How Not To Be Afraid: Advice From a New Blogger/Designer
Are you anything like me? You know, afraid of traveling to a foreign country alone, haggling with a car salesperson or going to an important job interview. All those things terrify me. I’d rather stay home with a good book, a cup of nice tea and generally just hide under a rock than do them.
But, fortunately I have ambitions, and just like you, that means I have to overcome my fears.
I’ve seen what it’s like to stay safe, comfortable and unchallenged your whole life, it’s not for me, and if you’re reading this, it’s probably not for you either.
I am constantly at odds. Strangely, a lot like my cat, who is intensely curious about everything but as soon as she sees something unexpected, she instantly jumps four feet into the air, turns around at the peak of the jump, and lands speeding away in the opposite direction. If I knew how to harness the mechanics of her aerial feat, I’d be an instant millionaire. I love her, but I don’t want to be like my cat.
So, I’m left with the question of how not to be afraid to try new things? I recently started a knitting blog and designing knitting patterns. It’s something I’ve wanted to do for a while, but mustering up the courage to actually do it was challenging. To overcome my fear I used strategies and ways of re-framing my thinking that helped push me forward. That’s what I’d like to share with you today, ideas to help you lose the fear that’s holding you back from what you really want.
Have you ever had a dream where you’re stuck on an out-of-control ferris wheel riding in endless loops trying to get off? Maybe your dream is bit different, but it’s all about the fear we have when a new idea comes along. What if instead of letting that fear consume us we stopped to dissect why we’re afraid so we can create strategies to fight it?
I want to share a few strategies that can be used to help fight fear.
Re-Frame your fear
Instead of thinking of your fear as abstract “it’s just scary,” make a mental list of Why it’s scary. Writing something as simple as “I don’t know how it works” can be just enough. Then, do some research and create a list of how each of the steps work. Once you’ve outlined the steps in the process you can focus on learning about how each of the individual steps work. Knock them down by one, like bowling pins. By the end, your “not knowing” excuse will be gone!
Remember that successful people fail. A lot.
When we see successful people we are only seeing a snapshot of their lives: happy, wealthy, good at everything they do, and sought out by others for their expertise and savvy. What we don’t see is the long line of failed attempts they had on the road to that success. We don’t see the struggles they continue to have, to stay at the top of their game or the fears they’ve had along the way. It’s not sexy to focus on fear or failures, but no one has ever become successful without experiencing fear or failing a few times.
What separates successful people from others is they keep on going. They pick themselves up, dust themselves off, and file a mental note about their failure so they learn from it and use the knowledge to become more successful in the future.
See failure is an opportunity for growth
The thing that helped me most in overcoming my fear was refocusing my thinking so I no longer thought of fear as a giant camel spider (warning: do not Google it.). Using what successful people do in learning from their failures, I decided to use each fear as an opportunity for learning and each failure as an opportunity for growth.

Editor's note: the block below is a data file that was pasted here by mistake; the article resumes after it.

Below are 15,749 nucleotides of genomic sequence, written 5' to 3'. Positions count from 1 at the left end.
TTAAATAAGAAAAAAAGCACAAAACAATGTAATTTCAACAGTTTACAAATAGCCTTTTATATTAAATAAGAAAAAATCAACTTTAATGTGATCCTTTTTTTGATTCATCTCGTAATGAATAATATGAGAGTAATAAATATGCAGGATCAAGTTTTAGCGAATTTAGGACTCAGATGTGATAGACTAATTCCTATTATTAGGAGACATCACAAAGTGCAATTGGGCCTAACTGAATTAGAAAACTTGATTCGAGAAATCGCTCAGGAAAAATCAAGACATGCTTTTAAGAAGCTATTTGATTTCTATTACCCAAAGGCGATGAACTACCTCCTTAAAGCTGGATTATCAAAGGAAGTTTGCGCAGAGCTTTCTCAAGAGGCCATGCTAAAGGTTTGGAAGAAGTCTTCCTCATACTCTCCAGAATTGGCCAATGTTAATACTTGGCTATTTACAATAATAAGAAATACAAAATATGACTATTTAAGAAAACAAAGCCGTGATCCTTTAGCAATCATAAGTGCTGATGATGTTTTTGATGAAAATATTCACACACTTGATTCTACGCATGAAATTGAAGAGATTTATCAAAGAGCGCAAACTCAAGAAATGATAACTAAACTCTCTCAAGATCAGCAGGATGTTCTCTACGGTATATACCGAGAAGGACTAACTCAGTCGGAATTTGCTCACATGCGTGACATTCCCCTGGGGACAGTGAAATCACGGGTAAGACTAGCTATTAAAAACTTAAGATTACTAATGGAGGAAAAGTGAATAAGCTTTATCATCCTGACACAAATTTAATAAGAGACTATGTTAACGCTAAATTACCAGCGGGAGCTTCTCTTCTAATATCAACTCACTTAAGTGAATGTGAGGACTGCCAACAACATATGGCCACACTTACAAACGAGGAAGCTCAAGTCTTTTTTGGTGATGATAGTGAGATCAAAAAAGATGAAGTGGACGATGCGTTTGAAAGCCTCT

If you look at failure as a growth opportunity, then failure is not failure at all but a positive thing not to be feared. Failure brings a unique learning opportunity that you can’t get in any other way – no matter how many books, podcasts, or courses you consume. Going through an experience, especially one that you’ve feared, will give you a distinct advantage over someone who hasn’t learned the things you have along the way.
Remember, you don’t have to be an expert
Another game changer in shifting my thinking to overcome fear was realizing that I didn’t have to know everything about knitting before I started my blog/pattern design business and neither do you. In fact, I’m going to tell you a secret: I’ve never knit a shawl or wrap before. Shocking, I know. But I’ve done other things, I’m learning how to do what I want, and I have some cool ideas – that’s all that really qualifies me, or you, to start. Knowing what we want.
I’ve heard people in small business talk about releasing a minimum viable product – something small like a blog post, pattern, or product that can go to market right away. You don’t have to spend ten years refining and perfect your product. It’s fine to sell fancy things, but not to start. Over time, you can perfect your process and improve your quality as you learn, but the point is to get started now, otherwise you never will.
Go do it
Now that you have some tools your task is to use them. Ask yourself what you want to do, and how you can use these tools to get there. If you’re persistent, wise, and fearless you will be successful, as long as you’re not trying to start up a high-altitude skydiving knitting adventure business (not recommended). Picture yourself with your perfect version of a successful venture, and then realize that each day you’re not working towards that vision is a day in the future that you don’t have it. So get out there and get started!
Lindsay VanSomeren has been a lot of things in her short life: a childhood spelling bee prodigy, an Alaskan dogsled racer, a wildlife biologist-in-training, and most recently the owner of the newly-created Knit Nerd Lab blog and knitting design business. She finds inspiration and humor in science and nature, and brings this to her writing and designs.